If you're eager to get back to the gym after spinal or neck fusion, be aware that there are certain cervical fusion exercises to avoid, especially during the recovery period. While some of your favorite exercises might be off-limits, it's only a matter of time before you can resume regular activity.
What Is Spinal Fusion?
According to the American Academy of Orthopaedic Surgeons, a doctor can perform spinal fusion in any region of the spine, including the neck or cervical area. The goal of spinal or neck fusion surgery is to improve mobility, reduce pain or correct a deformity. The procedure itself, according to the Mayo Clinic, involves permanently connecting two or more vertebrae in your cervical area to reduce or eliminate the motion between them, and consequently, reducing or eliminating neck pain.
Recovering from neck fusion surgery can take several months. That's why the University of Maryland Medical Center stresses the importance of being patient while strengthening the weakened muscles and soft tissue surrounding and supporting the neck. Adhering to the physical therapy routine and performing any other exercises your doctor recommends, will help you regain mobility and move you closer to your goal of getting back to working out.
Before you jump back into a regular fitness routine, make sure to consult with your physician and physical therapist about the best way to move from supervised rehab exercises to a more traditional workout program. If you begin high-impact activity too soon, you may put too much strain on the neck area and consequently, jeopardize your recovery.
Exercise After Neck Fusion
In the days following neck fusion surgery, you will be supervised by your doctor and care team. They will lead any mobility exercises you need to perform post-surgery. After you leave the hospital, it's up to you to follow through with your physical therapy appointments and work at home to improve your strength.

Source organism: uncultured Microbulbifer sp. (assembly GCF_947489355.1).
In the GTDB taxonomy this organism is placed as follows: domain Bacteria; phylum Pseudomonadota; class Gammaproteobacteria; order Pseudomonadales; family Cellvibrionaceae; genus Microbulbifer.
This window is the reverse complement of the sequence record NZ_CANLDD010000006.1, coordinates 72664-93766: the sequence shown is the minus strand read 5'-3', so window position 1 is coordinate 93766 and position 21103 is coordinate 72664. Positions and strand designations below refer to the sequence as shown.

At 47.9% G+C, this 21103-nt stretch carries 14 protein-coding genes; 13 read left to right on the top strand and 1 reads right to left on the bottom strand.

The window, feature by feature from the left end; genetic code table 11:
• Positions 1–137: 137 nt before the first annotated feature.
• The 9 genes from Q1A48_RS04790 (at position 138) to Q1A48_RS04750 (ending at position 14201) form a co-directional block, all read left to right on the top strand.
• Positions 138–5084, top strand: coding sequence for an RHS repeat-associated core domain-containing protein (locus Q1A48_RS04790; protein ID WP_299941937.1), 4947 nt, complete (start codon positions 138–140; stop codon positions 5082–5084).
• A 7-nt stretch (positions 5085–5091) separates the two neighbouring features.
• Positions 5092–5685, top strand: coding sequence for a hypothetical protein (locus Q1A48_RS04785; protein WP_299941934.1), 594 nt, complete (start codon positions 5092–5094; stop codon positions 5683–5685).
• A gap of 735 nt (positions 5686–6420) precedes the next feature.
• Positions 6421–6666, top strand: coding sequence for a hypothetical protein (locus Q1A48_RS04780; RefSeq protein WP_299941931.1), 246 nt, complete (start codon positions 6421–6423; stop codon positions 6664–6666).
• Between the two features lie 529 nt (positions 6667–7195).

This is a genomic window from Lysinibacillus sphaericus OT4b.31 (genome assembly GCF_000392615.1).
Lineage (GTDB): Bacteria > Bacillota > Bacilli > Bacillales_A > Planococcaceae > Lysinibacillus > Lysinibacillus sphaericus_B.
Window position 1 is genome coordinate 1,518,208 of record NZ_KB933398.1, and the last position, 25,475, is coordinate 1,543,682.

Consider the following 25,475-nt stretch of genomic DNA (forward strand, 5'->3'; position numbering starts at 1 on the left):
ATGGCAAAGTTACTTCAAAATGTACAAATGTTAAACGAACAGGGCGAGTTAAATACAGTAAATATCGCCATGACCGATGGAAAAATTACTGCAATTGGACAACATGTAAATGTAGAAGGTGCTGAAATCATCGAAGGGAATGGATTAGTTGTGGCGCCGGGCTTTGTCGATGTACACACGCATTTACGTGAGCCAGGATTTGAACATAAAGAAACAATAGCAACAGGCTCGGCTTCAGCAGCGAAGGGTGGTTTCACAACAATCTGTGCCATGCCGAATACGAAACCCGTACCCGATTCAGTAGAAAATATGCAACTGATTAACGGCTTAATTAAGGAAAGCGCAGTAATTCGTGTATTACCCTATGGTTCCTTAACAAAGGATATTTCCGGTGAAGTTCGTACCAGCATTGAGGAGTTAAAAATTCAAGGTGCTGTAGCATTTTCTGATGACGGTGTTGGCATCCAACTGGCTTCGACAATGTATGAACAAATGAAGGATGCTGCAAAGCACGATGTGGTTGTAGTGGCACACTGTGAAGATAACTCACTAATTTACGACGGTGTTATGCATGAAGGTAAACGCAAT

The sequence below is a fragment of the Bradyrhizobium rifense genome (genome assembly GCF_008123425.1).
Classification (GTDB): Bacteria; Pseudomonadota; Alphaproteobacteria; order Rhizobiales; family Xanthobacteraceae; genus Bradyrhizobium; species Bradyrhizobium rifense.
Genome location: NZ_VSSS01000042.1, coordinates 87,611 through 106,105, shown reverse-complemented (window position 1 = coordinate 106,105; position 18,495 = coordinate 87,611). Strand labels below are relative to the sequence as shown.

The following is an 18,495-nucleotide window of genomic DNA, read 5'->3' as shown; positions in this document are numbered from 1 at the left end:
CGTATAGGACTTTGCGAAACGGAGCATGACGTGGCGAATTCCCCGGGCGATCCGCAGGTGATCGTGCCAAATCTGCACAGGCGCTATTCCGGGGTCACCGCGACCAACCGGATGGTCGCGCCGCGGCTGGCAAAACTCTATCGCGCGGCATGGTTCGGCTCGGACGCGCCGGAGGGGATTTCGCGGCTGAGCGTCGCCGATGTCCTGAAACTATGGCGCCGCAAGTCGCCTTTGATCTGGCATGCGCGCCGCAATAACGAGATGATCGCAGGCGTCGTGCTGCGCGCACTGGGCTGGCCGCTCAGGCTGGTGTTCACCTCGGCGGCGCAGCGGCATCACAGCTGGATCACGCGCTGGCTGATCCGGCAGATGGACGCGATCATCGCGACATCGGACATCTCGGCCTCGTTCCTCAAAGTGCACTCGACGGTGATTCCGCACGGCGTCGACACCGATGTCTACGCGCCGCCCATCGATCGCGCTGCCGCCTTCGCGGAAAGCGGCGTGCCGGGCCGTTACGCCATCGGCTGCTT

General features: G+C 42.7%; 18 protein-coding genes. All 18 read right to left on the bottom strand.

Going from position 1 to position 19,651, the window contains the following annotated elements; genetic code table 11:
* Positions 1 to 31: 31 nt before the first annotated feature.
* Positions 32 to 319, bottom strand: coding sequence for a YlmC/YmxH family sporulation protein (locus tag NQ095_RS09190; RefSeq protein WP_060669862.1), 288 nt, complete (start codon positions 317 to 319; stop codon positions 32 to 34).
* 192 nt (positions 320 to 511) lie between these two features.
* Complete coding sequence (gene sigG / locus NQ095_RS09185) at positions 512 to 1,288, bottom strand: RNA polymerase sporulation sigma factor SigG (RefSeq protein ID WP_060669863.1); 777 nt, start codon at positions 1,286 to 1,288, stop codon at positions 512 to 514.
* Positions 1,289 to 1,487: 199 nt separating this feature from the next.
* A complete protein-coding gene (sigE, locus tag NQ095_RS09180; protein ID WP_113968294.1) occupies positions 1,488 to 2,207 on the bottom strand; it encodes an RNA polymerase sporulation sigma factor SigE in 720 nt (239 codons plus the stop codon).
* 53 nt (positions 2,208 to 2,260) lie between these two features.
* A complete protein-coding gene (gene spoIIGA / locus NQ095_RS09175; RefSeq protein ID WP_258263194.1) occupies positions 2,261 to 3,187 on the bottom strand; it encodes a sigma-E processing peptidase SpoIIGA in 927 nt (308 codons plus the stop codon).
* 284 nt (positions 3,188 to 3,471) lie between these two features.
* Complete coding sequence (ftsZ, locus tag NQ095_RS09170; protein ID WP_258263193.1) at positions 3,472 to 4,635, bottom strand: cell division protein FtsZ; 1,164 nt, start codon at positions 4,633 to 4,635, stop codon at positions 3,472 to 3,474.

When it comes to the types of exercise, Dr. David Geier, an orthopedic surgeon and sports medicine specialist, tells LIVESTRONG.com, that quite often, a patient can start very light exercise in the days or weeks after cervical fusion surgery. What this light exercise looks like depends on each person and how they are recovering.
To begin with, it might simply be a slow progression on a stationary bike or walking. Once you start physical therapy, you will likely graduate to more challenging moves that target the muscles around your neck.
With that in mind, physical therapy will typically begin in the first six weeks following neck fusion surgery, says Geier. During these appointments, the physical therapist will guide you through neck and upper extremity activity since they have the knowledge and expertise to suggest specific strengthening, flexibility and mobility exercises while still being cautious of the recovery process.
Best and Worst Exercises
Low-impact exercises, such as walking and riding a stationary bike, are usually acceptable early in the recovery process. Geier explains that you also need to be working with a physical therapist so you can learn how to perform motion and strengthening exercises for the neck and arms in the weeks after surgery.
"Often there are exercises you can do with bands, like shoulder shrugs and scapular (shoulder blade) retractions in the early weeks after surgery," he explains. "Generally, any significant impact with exercise, as well as upper extremity strength training will be restricted for at least four to six weeks," adds Geier.
Many people who compete in athletic events or competitive activities often wonder if they will be cleared to return to play after the recovery process. For them, knowing the exact cervical fusion exercise to avoid is critical to stay safe and continue with the recovery process.
While Geier says the decision to resume certain events depends on the specific nature of the surgery, there are specific activities such as collision sports and some contact sports that you might have to discontinue indefinitely. Short of that, he points out that most patients can resume weightlifting and just about any cardiovascular exercise or conditioning after being cleared by their doctor.
Once you resume exercise, consult your physician immediately if you experience pain, tingling or numbness in your neck, shoulders and arms; muscle weakness in your arms and shoulders; or loss of bladder or bowel control.